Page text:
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705 Series I Volume III- Serial 3 - Wilson's Creek


over 80 negroes at work, and no similar force and facilities at my command could have done more than they have done; so you will readily perceive the impossibility of finishing the fortifications at an early date unless I could have for 10 or 15 days some 500 hands from Fort Pillow, where I learn some 2,000 are at work. I have no boat either, which is essential to a rapid construction of the batteries at Island Numbers 10. The Mohawk, placed under my orders for topographical service, has been taken off some time ago for other duty by orders from your department.

Since I have seen Columbus, I have not lessened my opinion, previously given to the commanding general, of its strong natural facilities for defense; but further examinations have strengthened my belief of the great importance of Island Numbers 10 in connection with a line of defense including New Madrid and Union City, as a powerful base of operations against the enemy.

I have been put to serious inconvenience by an order causing suddenly my assistant, Mr. Rowley, and my clerk, Mr. Miller, who had charge of my commissary stores and papers, to be taken away from this post. The general commanding must have been misled by a misapprehension of facts in some way. Mr. Miller was a civilian, appointed by me as clerk and to attend to my commissary matters, and he was in no way an army officer. I had attentively taught Mr. Rowley and Mr. Miller to assist me in systematically conducting the important duties confided to me, and their sudden withdrawal, without an hour's notice, has not only in convenience me, but been really detrimental to the service. Lieutenant Snowdon is sick, and cannot be exposed to the labors of an assistant probably for some time. He is to-day wholly dialed by fever. I feel sure that had the general known of the circumstances I have related, he would not have ordered them away at so necessary a period in the progress of this work, unless on some imperative occasion.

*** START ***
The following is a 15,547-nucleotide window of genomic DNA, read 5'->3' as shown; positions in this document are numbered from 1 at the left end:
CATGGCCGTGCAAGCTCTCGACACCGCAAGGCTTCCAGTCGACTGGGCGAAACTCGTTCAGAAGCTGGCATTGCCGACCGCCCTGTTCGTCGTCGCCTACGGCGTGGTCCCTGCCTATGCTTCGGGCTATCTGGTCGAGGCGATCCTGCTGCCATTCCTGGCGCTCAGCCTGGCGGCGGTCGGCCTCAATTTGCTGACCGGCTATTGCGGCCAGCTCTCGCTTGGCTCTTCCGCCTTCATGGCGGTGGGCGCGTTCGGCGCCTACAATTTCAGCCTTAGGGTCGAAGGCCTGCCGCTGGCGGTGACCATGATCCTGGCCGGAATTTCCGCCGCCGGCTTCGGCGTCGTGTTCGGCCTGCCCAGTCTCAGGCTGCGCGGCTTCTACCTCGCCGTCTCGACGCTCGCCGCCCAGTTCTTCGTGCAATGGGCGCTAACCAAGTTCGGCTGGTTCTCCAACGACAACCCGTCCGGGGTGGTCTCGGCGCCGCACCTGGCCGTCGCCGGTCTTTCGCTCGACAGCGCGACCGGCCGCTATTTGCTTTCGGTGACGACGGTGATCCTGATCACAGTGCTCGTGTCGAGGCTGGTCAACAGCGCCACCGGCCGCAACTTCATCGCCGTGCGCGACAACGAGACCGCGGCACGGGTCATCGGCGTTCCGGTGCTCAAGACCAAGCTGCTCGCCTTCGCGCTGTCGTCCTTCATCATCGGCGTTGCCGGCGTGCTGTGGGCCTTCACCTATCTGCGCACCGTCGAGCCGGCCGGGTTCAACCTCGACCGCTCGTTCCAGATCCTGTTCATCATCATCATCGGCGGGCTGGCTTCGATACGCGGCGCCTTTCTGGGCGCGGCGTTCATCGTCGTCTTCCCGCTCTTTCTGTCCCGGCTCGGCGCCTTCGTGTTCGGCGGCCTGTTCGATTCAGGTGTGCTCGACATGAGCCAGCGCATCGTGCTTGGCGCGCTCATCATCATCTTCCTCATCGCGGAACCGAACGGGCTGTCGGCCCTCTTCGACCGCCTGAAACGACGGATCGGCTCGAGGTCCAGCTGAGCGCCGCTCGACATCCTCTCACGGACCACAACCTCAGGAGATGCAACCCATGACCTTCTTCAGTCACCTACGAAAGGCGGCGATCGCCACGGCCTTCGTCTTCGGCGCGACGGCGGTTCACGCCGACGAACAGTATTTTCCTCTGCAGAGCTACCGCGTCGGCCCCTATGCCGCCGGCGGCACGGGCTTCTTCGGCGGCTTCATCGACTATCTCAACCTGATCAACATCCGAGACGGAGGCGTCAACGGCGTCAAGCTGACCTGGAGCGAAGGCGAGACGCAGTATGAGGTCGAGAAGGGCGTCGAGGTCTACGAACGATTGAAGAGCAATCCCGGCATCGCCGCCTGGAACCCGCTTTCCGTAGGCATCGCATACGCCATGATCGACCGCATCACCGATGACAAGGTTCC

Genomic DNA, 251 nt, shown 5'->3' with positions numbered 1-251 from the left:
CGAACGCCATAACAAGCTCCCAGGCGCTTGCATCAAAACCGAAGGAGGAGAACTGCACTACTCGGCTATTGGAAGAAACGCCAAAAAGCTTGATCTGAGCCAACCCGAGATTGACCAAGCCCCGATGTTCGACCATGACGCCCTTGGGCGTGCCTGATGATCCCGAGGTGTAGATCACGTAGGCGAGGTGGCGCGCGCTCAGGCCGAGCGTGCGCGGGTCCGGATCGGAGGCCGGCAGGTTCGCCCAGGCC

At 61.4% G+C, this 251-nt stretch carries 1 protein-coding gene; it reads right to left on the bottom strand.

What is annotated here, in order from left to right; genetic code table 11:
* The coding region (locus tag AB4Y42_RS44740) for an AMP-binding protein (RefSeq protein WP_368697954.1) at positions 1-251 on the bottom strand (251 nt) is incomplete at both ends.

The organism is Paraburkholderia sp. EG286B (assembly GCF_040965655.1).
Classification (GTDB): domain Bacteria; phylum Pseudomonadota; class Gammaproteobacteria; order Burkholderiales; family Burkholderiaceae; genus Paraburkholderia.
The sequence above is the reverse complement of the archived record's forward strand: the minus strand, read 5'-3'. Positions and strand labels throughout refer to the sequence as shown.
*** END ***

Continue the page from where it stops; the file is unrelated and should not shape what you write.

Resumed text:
I will send you, captain, in a day or two, a sketch of this section of country, exhibiting the situation of our works, if I can possibly secure time from my other labors. In the mean time, if you can lay before the commanding general the necessity, in my opinion, of more speedy movement in the works here, I shall be better satisfied that we shall be altogether upon a much safer basis to meet the enemy under any circumstances that may arise. If the will give me an order for 500 negroes from Fort Pillow and send me a small steamer and authority to get the guns from Memphis, I will soon be enabled to say we are prepared.

I remain, captain, very respectfully, your obedient servant,


Captain, C. S. Army, ant Topographical Engineer.

Superintending Fortifications, Island Numbers 10.

Pitman's Ferry, September 19, 1861.

Major General LEONIDAS POLK, Commanding, &c., Columbus, Ky.:

GENERAL: I have just received your dispatch of the 17th instant.* Your previous dispatch of the 14th instant I have already answered. I have sent Colonel Cleburne with his regiment to repair the Point Pleasant plank road. This road, if practicable, is the shortest and easiest


*Not found.